Three days later, on 8 August, AHS announced that they were closing down the emergency department at the Lac La Biche (William J. Cadzow) Healthcare Centre for 15 hours beginningat 17:00 that evening.

Unexpectedly, this was a result of the AHS’s “inability to secu”inability to secure physician coverage”. Nursing staff were on hand for triage and assessments, but those needing emergency care were rerouted to emergency departments in other communities in the region.

The community lost their emergency department three times back in June. This past May, Lac La Biche also lost “obstetrical and surgical services for an undetermined period”.

Sylvan Lake

Also on the 10th, AHS announced that the Sylvan Lake Advanced Ambulatory Care Service would be closed the next day between 07:30 and 22:00, once again, due to a lack of physicians.

The next day, AHS issued a media release specific to the Sylvan Lake closure and said that causes for the closure include “staff fatigue and the need for time away” and “short-notice sick calls”. Granted, having sufficient physicians in the first place would allow coverage when healthcare staff take time off for mental or physical health reasons.

On the 25th, AHS announced a second similar closure, lasting from 07:3o the next morning and lasting until 15:00 that afternoon. They announced another closure for the same length, starting at 07:30 on the 31st. That’s a total of 15 hours for those two days.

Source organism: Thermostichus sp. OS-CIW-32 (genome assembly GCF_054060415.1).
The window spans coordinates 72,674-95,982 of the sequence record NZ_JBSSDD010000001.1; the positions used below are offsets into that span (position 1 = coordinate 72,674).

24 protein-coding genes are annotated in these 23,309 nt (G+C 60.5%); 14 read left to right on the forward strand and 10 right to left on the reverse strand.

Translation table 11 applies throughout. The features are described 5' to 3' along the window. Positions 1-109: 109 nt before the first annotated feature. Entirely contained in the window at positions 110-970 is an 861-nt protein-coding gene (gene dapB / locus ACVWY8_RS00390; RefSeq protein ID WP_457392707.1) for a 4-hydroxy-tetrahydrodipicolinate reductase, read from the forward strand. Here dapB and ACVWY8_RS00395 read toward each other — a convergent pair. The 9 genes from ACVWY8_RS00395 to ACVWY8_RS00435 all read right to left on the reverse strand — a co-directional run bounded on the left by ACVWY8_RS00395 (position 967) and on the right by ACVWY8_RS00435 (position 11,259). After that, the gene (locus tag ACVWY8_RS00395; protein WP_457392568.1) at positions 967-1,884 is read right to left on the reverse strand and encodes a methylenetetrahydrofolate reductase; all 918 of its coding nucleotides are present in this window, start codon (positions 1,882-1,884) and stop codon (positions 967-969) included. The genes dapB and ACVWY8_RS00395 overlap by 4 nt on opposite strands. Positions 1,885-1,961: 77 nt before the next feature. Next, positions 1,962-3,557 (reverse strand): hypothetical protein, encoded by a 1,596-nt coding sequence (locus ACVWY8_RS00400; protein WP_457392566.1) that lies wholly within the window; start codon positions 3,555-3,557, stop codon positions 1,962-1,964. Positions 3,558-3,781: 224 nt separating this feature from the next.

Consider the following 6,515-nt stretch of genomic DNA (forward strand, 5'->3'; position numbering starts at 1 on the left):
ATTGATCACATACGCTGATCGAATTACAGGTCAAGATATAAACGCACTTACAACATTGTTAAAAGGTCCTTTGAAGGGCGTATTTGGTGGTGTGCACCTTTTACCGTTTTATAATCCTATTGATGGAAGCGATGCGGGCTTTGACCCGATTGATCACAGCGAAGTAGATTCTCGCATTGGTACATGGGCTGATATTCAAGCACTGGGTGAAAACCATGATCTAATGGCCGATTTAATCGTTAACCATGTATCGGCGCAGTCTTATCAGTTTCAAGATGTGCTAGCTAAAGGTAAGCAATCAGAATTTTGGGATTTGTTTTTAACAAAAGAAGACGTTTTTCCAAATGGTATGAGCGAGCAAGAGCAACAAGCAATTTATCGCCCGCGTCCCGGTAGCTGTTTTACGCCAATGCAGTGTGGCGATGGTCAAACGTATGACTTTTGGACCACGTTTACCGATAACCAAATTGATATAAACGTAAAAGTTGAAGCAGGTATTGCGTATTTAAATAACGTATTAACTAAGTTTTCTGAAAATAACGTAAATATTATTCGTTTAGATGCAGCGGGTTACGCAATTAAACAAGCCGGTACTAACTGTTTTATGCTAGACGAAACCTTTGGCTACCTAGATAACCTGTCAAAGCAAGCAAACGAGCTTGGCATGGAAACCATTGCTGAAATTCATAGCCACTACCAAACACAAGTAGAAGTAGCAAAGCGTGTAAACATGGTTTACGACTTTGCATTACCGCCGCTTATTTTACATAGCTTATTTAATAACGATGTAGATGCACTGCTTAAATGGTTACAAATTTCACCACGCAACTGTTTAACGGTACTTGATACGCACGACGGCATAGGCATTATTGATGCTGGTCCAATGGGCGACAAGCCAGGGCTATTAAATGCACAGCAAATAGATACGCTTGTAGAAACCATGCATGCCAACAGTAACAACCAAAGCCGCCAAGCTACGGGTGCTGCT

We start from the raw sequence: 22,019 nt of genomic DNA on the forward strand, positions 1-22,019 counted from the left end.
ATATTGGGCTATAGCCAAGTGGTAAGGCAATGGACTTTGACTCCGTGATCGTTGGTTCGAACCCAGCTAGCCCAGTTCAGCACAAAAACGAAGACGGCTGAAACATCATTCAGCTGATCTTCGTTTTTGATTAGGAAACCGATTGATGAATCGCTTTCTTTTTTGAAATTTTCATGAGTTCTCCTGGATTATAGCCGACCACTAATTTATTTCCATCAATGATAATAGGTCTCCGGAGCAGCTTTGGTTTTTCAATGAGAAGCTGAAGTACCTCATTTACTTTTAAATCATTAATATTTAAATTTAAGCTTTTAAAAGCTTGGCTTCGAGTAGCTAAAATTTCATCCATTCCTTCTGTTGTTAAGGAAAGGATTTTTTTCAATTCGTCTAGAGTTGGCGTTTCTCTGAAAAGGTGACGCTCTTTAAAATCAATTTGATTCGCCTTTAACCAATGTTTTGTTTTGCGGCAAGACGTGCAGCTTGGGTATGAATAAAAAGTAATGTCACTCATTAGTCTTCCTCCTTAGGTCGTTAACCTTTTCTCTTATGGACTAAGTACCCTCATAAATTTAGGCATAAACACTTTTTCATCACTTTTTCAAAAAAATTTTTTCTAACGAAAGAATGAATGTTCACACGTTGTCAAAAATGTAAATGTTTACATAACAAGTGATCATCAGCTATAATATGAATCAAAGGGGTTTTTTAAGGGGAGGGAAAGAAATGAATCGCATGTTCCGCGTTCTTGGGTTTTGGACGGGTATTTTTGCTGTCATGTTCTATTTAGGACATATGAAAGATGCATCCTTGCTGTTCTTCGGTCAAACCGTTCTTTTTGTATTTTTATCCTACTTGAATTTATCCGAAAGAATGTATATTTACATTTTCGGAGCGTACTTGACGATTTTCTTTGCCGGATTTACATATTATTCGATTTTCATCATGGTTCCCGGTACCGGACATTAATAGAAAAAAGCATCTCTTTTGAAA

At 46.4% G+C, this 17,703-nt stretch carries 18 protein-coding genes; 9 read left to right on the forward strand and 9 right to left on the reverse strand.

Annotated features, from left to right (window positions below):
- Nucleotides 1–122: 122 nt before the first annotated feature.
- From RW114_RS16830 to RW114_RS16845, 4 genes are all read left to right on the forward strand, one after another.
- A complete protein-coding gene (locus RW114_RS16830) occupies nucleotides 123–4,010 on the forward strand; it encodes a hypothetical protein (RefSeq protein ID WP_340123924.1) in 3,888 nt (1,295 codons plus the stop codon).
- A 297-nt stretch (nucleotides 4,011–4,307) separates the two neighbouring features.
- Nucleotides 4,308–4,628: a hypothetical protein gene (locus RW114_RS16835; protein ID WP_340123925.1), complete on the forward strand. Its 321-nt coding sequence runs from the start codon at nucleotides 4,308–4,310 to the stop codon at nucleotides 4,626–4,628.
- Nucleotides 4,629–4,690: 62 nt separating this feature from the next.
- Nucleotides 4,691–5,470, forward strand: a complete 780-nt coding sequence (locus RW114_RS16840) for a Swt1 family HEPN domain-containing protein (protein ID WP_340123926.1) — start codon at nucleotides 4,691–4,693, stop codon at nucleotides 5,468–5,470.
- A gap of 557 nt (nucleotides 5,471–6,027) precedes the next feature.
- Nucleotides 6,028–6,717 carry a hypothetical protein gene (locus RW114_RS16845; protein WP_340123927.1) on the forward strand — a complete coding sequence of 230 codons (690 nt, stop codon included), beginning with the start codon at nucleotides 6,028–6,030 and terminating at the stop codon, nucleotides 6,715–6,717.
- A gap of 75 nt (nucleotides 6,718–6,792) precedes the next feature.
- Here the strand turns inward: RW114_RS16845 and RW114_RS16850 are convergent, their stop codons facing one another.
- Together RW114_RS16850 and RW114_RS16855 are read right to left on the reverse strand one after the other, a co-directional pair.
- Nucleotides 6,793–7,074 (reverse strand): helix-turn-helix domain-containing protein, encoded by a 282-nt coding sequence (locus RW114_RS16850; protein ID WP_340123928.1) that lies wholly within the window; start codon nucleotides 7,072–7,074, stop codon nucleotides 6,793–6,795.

That’s a total of 29.5 hours that the community lost from their ambulatory care service.

This isn’t the first time the community has lost ambulatory care; they lost it for 7 days last August, as well as over Christmas and this past JanuaryFebruary, March, May, June, and July.

Barrhead

Also on the 11th, AHS announced four 12-hour closures for the emergency department at the Barrhead Healthcare Centre. Each closure began at 19:00 and occurred on the 12th, 14th, 16th, and 17th.

AHS announced another 12 closure 11 days later—on the 22nd. The closure itself took effect at 19:00 on the 23rd.

That’s a total of 48 hours that their emergency department was closed.

Nurses were on site for assessment and triage purposes and EMS were rerouted to Westlock or Whitecourt, 41 and 99 kilometres away, respectively.

These closures, like the others, were because of the AHS not having enough physicians in the community.

Barrhead lost ER services last November and December, as well as in JanuaryFebruary, March, June, and July of this year.

Grimshaw

Four days after the first Barrhead announcement, AHS announced that they were cancelling emergency department services at the Grimshaw / Berwyn and District Health Centre for two 12-hour periods.

The first closure began at 19:00 on the 15th, and the second began at the same time but on the 16th. AHS didn’t provide a reason for these closure.

Later that month, on the 22nd, AHS announced yet more closures for this emergency department. This time, it was five 12-hour closures, all beginning at 19:00, on the 22nd, 23rd, 26th, 27th, and 28th.

These later closures were because AHS didn’t have enough registered nursing staff available.

Patients needing health care were directed to hospitals in Peace River (25 km), Fairview (58 km), Manning (83 km), McLennan (100 km), and Spirit River (112 km).

Grimshaw lost its emergency department in July, too.

Elk Point

The day after the first Grimshaw announcement, AHS announced two emergency department closures for the Elk Point Healthcare Centre.

Both closures were for 12 hours, one starting at 19:00 on the 16th and the other starting at the same time but on the 17th.